Where did all this colour come from, I wondered? There were so many leaves stripped from their branches littering our road and yards, and yet those vivid colours were still evident. As I looked more closely, I realised much of the colour was produced by the abundance of foliage that lines our road, and not from the trees. Shrubs and other plants were climbing up the trunks of the bare trees and the telephone poles. My guess is that it’s climate change at work. Mother Nature is playing havoc with our maples and birches which we have always relied on for our autumn colours, but perhaps now we must look at the smaller plants and climbing vines as our colour source.

In spite of the changes occurring in our world right now… which for some can be down right scary… there are still rays of sunshine peeking through those grey clouds. Let’s hope that as some things wither and die away there will be other things to replace them.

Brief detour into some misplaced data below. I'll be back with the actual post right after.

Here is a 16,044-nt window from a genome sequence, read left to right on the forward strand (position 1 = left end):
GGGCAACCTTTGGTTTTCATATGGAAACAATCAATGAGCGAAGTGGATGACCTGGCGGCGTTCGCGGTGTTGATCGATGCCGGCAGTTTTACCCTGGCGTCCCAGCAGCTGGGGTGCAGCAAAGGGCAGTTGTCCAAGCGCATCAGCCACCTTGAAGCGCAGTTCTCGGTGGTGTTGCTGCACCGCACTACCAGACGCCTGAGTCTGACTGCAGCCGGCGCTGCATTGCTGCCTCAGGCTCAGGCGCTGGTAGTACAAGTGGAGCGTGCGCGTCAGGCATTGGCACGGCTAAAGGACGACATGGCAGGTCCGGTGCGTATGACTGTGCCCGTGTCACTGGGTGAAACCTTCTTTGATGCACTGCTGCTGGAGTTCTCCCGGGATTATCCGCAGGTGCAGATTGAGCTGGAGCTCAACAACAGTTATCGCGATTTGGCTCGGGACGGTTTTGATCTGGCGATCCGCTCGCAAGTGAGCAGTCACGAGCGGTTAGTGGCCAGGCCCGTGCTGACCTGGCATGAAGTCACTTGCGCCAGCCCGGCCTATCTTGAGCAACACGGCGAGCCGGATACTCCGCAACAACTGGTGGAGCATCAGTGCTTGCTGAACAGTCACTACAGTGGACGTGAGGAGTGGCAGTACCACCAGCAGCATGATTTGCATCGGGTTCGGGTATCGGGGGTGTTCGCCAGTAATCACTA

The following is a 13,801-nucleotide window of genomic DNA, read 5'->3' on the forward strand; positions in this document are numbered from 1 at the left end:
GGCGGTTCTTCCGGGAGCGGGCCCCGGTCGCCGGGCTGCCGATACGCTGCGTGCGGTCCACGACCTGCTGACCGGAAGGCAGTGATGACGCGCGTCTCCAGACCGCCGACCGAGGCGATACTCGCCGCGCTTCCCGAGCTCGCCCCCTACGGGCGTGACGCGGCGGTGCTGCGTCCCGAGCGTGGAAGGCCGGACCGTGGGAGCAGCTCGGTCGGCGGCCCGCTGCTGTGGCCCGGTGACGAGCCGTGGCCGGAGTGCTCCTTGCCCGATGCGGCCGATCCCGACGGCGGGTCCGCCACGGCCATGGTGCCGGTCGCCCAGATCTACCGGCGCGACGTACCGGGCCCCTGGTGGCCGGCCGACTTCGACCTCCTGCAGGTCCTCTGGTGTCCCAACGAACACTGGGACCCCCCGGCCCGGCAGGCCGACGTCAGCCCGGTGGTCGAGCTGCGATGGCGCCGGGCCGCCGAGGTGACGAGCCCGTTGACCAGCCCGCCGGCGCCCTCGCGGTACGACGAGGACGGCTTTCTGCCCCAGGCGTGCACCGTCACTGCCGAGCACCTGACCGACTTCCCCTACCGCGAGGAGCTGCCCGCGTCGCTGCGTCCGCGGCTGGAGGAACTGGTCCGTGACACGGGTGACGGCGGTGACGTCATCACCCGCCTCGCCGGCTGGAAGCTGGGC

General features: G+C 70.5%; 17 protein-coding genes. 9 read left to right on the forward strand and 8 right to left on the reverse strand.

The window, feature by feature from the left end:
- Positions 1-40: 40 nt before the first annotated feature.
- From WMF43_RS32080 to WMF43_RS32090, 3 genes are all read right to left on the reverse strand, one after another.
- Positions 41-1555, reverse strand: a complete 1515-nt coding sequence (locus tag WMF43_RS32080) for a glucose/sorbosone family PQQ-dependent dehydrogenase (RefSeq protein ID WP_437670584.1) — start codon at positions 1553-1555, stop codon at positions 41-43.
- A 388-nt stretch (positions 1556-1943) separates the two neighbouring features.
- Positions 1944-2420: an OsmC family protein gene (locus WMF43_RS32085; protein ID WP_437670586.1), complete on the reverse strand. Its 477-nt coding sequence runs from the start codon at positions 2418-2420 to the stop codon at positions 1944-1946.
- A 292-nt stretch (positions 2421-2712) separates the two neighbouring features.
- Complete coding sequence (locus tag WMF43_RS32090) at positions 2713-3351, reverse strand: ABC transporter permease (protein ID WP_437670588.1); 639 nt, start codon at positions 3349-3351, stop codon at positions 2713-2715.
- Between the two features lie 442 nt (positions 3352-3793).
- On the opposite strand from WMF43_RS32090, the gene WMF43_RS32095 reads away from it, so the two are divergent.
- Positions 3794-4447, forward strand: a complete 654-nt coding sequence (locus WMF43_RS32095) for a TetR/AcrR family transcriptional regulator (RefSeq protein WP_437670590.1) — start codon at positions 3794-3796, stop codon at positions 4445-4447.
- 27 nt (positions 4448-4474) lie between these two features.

A good example which has nothing to do with our autumn but is appropo for how change is being handled by folks in Nova Scotia is our main provincial newspaper, The Chronicle Herald.  This paper has been in the midst of a strike between the owners and the workers for almost a year with neither side about to give in. Changes in staffing and working conditions have meant many jobs lost and hurt feelings, but the newspaper carries on despite them. To my mind, those who are left are actually improving the paper. Although much smaller, its content has improved. The viewpoint of the owners is more positive than it ever was before the strike so we are seeing more hope and less gloom and doom. Every day I can count on reading an article or two reflecting the positive changes occurring in our province. I am thrilled to see this new direction of The Herald and am truly hopeful that Nova Scotians will be able to handle any future changes which are bound to come.